The IT Manager's Dilemma with Software Debt
“The team continues to complain about working with that legacy codebase because it has so much software debt. That software debt slows them down in feature delivery and they are wondering if we can push for priority to be put into paying it back some?” asked the ScrumMaster. The IT Development Manager looked distraught about the request. She knew that paying back some of the software debt would be a valuable effort but what would the business say about the priorities? “Tell the team that we’ll start paying back some of the software debt starting in the next release. We must get the current release out the door and a change in priorities won’t allow us to get there.” the IT Development Manager said.
Considering the circumstances I cannot tell an IT manager that this approach is not the right way to go. In many cases the IT manager is not in a position to push for technical priorities even when they will provide value to the business. As teams continue to develop on a system without managing the software debt effectively feature delivery throughput decreases. The following picture shows a team’s feature delivery throughput versus time spent stabilizing each release over time:
There are many reasons for this software debt accrual:
- Pressure of the deadline
- Inexperienced team members
- Bad design
IT management has looked for ways to minimize the effects of software debt. We introduce processes that in theory will reduce software debt but in reality seem not to lessen the effects at all. Tools are introduced that will ease the software development process but we still see similar or potentially new mistakes made by team members. Individual team members are asked to specialize in particular software development disciplines such as Database Administrator (DBA), Quality Assurance (QA), or Business Analysis (BA). Although we do each of these specialized roles more efficiently it seems that the product delivered still is accruing software debt. So what do we do?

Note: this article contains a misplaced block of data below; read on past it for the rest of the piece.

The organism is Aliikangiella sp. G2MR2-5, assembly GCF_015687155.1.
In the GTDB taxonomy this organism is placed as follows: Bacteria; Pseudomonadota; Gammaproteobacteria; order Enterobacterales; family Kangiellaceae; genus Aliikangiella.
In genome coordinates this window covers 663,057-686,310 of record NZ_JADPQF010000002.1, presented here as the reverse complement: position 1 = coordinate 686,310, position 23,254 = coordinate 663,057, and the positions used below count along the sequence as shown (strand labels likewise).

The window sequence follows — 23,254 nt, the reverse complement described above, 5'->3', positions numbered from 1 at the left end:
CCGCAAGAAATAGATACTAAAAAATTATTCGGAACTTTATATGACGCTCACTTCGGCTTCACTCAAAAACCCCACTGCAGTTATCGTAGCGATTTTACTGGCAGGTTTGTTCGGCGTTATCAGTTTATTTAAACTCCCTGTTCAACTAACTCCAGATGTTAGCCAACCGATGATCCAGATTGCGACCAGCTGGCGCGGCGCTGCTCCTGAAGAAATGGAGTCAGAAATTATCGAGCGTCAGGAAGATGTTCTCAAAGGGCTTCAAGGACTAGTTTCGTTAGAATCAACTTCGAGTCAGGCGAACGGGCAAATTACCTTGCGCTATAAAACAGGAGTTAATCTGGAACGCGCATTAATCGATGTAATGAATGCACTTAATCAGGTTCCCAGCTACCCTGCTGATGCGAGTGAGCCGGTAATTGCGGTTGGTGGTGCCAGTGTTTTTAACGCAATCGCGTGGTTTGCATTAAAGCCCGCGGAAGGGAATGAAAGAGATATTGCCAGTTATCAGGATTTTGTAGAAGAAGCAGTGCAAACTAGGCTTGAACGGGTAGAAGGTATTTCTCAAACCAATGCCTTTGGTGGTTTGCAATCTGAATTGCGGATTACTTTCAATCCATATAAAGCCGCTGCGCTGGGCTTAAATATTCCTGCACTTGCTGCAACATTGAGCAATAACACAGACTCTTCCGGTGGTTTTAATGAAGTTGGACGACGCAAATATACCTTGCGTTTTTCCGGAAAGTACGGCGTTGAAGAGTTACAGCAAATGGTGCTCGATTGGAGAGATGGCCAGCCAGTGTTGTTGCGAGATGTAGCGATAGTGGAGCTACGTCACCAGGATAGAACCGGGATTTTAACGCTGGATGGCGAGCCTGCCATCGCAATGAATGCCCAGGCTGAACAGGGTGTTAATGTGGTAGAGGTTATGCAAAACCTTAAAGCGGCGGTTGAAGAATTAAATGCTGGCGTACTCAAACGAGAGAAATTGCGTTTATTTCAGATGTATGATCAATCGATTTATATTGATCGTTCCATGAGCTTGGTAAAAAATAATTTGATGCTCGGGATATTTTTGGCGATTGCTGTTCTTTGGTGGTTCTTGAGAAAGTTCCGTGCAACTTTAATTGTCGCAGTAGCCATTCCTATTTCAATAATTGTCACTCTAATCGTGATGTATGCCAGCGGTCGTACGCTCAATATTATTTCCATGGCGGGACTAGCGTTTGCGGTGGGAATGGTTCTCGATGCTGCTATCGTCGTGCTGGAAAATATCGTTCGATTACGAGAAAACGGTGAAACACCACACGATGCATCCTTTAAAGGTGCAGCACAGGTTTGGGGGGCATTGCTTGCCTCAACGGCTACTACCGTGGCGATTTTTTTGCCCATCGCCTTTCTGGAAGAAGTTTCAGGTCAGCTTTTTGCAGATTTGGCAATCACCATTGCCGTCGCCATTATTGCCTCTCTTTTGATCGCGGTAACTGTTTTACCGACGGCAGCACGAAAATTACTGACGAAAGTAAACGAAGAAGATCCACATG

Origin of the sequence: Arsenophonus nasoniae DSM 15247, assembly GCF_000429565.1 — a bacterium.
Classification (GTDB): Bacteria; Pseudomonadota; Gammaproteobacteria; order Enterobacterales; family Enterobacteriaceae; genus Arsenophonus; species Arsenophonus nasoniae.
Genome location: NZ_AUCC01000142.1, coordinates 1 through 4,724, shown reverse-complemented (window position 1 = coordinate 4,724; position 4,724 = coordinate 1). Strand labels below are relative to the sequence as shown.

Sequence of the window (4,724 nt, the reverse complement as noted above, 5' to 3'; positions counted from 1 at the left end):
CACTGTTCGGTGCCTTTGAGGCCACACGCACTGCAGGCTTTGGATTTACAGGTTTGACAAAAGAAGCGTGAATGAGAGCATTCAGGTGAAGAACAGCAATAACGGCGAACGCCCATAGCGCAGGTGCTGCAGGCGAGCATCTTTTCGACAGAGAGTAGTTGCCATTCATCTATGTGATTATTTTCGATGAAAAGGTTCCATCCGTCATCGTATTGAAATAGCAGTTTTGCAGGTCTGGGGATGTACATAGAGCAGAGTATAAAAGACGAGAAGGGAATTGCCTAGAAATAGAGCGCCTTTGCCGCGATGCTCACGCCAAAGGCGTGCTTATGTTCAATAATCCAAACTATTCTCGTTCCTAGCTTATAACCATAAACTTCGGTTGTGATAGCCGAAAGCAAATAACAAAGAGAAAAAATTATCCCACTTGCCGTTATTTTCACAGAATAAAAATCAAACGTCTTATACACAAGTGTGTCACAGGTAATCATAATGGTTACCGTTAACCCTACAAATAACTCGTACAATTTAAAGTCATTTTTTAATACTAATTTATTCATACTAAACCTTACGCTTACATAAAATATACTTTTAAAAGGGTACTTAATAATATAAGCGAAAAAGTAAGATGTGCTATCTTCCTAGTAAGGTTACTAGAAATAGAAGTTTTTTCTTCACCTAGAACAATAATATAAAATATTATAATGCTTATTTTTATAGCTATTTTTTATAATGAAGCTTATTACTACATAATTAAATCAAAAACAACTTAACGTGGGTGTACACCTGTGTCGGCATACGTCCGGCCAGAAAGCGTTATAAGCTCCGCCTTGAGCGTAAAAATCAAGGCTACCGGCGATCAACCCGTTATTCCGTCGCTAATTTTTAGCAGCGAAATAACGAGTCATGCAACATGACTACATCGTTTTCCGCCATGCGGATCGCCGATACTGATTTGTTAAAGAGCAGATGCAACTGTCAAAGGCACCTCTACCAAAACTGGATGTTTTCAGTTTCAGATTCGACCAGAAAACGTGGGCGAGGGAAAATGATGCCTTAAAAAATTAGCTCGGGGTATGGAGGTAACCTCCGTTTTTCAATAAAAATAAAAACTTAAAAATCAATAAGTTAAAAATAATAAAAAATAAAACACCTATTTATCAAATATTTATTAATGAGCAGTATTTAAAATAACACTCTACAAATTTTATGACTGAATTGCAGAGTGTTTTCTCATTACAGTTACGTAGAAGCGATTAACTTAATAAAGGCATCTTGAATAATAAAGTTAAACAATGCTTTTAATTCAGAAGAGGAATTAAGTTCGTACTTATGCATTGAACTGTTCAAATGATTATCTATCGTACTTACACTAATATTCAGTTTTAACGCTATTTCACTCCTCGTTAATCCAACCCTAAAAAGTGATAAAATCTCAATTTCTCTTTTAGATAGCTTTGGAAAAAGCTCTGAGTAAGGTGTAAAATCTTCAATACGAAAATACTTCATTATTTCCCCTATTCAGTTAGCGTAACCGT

It is my experience that teams that adopt agile test and engineering practices within an organization that supports collaboration between business units and development teams are more successful in the containment of software debt. These teams tend to minimize software debt and will at the very least deliver with consistent throughput release after release. In some cases I have seen teams accelerate the velocity of their feature delivery throughput over time. The following figure represents the problem IT managers have in deciding to manage software debt effectively on existing legacy software:
A team will have to slow their current feature delivery significantly in order to get consistent throughput over time. I would suggest that managing the software debt effectively would be the best decision for a business relying on this software. Software is a valuable asset for businesses that can:
- Reduce costs for business processes by automating significant portions
- Provide information to business quickly so they can make better strategic decisions
- Attain market share providing shrink-wrapped software to meet the market’s needs
- Reduce system decay on existing software assets so they can be used into the future
- and much, much more…
Still, given all of these reasons it is difficult to take on software debt in the wild. We must understand that a typical IT manager has many influences on their decision making, as well:
- Business pressures for a set of features on a certain date for a set cost (The Iron Triangle)
- Expectations of feature delivery based on past software releases
- Unreasonable deadlines due to business issues such as lapsing support contracts and executive management promises
- Perception of their organization and how that reflects on their capabilities
- A compensation plan that does not reward managing software assets for future capability
Given all of these circumstances I believe that IT managers are making the best decisions possible. How can we help IT management support our organizational software assets effectively and minimize the effects of software debt? What approaches will allow the software delivery teams to manage software debt while delivering essential features? How can business get more involved and increase understanding of this dilemma that will affect the organization’s capabilities over time? I am interested to hear from anybody who reads this. What are your suggestions?